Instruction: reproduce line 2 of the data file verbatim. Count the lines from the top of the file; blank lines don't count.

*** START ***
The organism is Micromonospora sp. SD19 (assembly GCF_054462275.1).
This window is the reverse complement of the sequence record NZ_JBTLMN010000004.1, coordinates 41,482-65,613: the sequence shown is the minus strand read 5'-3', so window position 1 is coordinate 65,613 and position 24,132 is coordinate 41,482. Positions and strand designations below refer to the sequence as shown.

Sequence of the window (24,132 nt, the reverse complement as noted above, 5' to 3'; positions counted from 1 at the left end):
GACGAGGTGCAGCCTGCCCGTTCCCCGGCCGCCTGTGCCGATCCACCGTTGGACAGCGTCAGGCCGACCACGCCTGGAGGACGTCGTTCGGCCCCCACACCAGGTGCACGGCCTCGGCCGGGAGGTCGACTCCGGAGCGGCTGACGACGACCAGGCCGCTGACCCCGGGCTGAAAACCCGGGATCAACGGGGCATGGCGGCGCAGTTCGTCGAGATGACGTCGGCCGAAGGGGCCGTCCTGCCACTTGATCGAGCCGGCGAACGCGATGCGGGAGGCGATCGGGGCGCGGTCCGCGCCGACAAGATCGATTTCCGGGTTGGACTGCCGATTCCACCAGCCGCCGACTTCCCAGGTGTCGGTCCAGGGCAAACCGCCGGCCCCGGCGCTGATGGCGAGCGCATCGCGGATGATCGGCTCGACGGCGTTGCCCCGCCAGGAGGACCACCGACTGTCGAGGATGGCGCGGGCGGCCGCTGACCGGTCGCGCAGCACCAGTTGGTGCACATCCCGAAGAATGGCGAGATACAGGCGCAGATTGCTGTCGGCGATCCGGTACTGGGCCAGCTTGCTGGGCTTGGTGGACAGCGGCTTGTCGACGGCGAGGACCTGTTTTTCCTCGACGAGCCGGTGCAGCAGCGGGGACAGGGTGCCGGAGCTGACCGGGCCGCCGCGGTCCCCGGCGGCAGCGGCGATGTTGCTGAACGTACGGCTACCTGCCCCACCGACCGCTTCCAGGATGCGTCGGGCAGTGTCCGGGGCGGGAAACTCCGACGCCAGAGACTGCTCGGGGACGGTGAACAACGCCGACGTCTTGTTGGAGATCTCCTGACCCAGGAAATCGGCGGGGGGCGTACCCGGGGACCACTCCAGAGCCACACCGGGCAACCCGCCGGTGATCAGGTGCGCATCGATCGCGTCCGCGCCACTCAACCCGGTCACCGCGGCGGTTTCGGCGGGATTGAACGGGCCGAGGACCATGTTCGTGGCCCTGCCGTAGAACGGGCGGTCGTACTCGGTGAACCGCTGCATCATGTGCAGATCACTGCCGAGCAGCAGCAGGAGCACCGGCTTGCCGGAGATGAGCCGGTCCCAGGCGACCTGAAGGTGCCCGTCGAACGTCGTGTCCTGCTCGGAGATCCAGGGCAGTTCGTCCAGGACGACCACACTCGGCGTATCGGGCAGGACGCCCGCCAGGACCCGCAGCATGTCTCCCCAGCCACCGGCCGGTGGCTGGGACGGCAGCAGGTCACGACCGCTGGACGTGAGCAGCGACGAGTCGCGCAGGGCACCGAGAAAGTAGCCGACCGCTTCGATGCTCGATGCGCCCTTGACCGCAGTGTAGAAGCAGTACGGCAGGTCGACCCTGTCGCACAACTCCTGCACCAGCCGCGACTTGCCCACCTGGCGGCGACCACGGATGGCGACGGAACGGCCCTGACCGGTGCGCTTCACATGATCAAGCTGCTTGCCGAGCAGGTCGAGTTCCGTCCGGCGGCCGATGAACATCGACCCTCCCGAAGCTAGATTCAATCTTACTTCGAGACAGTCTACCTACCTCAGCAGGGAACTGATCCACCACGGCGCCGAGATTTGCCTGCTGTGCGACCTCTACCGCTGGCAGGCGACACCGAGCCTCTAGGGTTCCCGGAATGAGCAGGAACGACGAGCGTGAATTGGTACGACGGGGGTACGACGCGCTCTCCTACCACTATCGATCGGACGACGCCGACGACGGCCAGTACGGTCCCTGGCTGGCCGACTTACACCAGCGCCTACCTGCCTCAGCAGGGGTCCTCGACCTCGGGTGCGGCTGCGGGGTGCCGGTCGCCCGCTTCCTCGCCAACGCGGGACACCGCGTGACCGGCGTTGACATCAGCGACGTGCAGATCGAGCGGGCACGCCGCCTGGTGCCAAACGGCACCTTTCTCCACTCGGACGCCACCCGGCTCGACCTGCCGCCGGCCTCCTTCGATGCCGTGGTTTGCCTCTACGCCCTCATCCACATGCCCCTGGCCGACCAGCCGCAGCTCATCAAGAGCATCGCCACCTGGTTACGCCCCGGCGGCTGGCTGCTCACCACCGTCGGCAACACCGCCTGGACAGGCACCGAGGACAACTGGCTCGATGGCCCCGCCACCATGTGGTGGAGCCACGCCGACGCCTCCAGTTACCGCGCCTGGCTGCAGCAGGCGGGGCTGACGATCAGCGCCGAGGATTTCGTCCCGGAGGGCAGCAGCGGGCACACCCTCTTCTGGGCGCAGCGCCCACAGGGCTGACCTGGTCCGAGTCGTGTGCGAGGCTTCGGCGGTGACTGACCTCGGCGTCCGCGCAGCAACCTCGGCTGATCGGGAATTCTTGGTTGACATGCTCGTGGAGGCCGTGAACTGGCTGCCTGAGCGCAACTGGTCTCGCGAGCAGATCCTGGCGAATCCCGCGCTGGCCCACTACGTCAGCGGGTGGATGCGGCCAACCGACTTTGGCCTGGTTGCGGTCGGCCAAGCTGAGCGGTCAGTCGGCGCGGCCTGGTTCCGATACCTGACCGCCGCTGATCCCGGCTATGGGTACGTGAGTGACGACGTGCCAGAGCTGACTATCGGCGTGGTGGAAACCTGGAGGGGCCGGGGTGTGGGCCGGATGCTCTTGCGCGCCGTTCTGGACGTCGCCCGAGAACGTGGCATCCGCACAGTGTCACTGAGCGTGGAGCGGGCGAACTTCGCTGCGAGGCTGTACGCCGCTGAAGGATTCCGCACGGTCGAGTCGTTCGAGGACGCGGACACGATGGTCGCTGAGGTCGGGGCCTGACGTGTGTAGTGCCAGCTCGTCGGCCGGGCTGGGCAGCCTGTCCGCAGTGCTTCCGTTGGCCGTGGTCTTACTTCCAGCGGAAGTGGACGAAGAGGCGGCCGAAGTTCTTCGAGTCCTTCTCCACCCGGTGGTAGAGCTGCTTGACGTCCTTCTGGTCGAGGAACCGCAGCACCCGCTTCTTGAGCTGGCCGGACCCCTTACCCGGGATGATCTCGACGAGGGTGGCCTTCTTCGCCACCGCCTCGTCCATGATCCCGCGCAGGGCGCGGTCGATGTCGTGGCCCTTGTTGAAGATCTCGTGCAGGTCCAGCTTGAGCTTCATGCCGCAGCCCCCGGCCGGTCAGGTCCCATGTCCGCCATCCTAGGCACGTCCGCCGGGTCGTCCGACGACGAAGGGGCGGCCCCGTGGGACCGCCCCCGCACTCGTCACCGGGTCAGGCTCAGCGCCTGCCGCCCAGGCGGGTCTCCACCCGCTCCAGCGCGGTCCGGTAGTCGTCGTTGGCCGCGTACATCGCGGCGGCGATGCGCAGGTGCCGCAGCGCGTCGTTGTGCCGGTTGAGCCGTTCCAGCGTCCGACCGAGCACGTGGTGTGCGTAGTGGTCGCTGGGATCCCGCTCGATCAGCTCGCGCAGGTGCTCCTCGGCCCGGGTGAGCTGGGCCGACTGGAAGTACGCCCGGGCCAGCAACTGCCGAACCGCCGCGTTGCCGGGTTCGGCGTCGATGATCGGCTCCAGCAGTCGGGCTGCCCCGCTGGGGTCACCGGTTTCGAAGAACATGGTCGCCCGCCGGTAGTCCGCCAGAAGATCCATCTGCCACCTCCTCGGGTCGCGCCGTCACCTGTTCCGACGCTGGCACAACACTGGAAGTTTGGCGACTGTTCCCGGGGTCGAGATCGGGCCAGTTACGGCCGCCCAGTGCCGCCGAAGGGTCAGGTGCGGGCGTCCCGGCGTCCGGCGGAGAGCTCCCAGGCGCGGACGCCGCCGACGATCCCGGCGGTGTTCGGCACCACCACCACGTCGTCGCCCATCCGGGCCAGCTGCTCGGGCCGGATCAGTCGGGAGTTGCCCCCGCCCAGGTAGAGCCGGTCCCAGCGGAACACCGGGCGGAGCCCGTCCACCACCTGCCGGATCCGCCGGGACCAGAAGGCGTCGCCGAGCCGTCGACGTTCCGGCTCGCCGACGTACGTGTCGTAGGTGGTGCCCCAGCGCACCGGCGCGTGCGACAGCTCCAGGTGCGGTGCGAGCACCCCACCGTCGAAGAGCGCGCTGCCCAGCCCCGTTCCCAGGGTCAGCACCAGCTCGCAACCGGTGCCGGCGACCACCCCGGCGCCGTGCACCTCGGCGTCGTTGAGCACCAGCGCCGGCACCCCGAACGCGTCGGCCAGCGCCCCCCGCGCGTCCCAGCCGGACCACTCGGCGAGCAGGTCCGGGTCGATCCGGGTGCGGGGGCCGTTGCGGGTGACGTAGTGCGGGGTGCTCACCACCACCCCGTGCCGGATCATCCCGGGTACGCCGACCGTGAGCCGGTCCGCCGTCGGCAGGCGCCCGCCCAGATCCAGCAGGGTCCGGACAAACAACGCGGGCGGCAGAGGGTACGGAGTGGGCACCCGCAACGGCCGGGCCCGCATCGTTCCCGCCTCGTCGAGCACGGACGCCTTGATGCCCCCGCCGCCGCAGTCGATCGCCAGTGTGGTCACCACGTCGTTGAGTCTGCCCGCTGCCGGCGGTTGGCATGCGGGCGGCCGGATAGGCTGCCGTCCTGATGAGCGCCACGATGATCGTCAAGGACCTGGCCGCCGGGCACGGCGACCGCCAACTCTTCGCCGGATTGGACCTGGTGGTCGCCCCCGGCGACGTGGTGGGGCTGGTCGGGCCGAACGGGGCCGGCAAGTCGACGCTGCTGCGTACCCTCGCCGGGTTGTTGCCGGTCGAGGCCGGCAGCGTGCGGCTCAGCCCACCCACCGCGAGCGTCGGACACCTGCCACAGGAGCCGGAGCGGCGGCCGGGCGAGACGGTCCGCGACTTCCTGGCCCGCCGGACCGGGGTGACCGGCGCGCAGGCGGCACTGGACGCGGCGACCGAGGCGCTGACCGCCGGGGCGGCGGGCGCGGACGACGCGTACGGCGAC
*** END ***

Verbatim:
This window is the reverse complement of the sequence record NZ_JBTLMN010000004.1, coordinates 41,482-65,613: the sequence shown is the minus strand read 5'-3', so window position 1 is coordinate 65,613 and position 24,132 is coordinate 41,482. Positions and strand designations below refer to the sequence as shown.